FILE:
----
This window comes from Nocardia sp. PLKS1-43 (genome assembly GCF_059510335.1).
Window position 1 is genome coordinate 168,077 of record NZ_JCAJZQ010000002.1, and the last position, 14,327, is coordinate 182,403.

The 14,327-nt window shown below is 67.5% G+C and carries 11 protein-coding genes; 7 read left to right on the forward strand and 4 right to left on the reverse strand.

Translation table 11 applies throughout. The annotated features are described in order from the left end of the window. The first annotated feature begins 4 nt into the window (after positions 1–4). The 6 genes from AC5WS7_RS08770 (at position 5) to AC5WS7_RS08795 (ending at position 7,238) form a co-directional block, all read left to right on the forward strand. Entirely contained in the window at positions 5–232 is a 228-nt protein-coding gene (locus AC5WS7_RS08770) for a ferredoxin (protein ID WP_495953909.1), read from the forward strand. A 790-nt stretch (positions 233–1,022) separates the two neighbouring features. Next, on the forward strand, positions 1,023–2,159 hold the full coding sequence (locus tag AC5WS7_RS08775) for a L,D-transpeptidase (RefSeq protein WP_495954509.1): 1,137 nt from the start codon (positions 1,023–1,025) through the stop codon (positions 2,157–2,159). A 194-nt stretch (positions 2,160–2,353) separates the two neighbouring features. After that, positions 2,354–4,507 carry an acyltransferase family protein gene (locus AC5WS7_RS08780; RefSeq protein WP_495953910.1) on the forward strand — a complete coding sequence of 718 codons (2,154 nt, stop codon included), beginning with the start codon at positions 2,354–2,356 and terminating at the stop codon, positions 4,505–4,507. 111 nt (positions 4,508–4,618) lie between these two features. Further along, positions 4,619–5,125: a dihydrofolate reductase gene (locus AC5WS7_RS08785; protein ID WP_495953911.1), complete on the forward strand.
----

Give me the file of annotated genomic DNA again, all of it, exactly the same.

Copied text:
This window comes from Nocardia sp. PLKS1-43 (genome assembly GCF_059510335.1).
Window position 1 is genome coordinate 168,077 of record NZ_JCAJZQ010000002.1, and the last position, 14,327, is coordinate 182,403.

The 14,327-nt window shown below is 67.5% G+C and carries 11 protein-coding genes; 7 read left to right on the forward strand and 4 right to left on the reverse strand.

Translation table 11 applies throughout. The annotated features are described in order from the left end of the window. The first annotated feature begins 4 nt into the window (after positions 1–4). The 6 genes from AC5WS7_RS08770 (at position 5) to AC5WS7_RS08795 (ending at position 7,238) form a co-directional block, all read left to right on the forward strand. Entirely contained in the window at positions 5–232 is a 228-nt protein-coding gene (locus AC5WS7_RS08770) for a ferredoxin (protein ID WP_495953909.1), read from the forward strand. A 790-nt stretch (positions 233–1,022) separates the two neighbouring features. Next, on the forward strand, positions 1,023–2,159 hold the full coding sequence (locus tag AC5WS7_RS08775) for a L,D-transpeptidase (RefSeq protein WP_495954509.1): 1,137 nt from the start codon (positions 1,023–1,025) through the stop codon (positions 2,157–2,159). A 194-nt stretch (positions 2,160–2,353) separates the two neighbouring features. After that, positions 2,354–4,507 carry an acyltransferase family protein gene (locus AC5WS7_RS08780; RefSeq protein WP_495953910.1) on the forward strand — a complete coding sequence of 718 codons (2,154 nt, stop codon included), beginning with the start codon at positions 2,354–2,356 and terminating at the stop codon, positions 4,505–4,507. 111 nt (positions 4,508–4,618) lie between these two features. Further along, positions 4,619–5,125: a dihydrofolate reductase gene (locus AC5WS7_RS08785; protein ID WP_495953911.1), complete on the forward strand.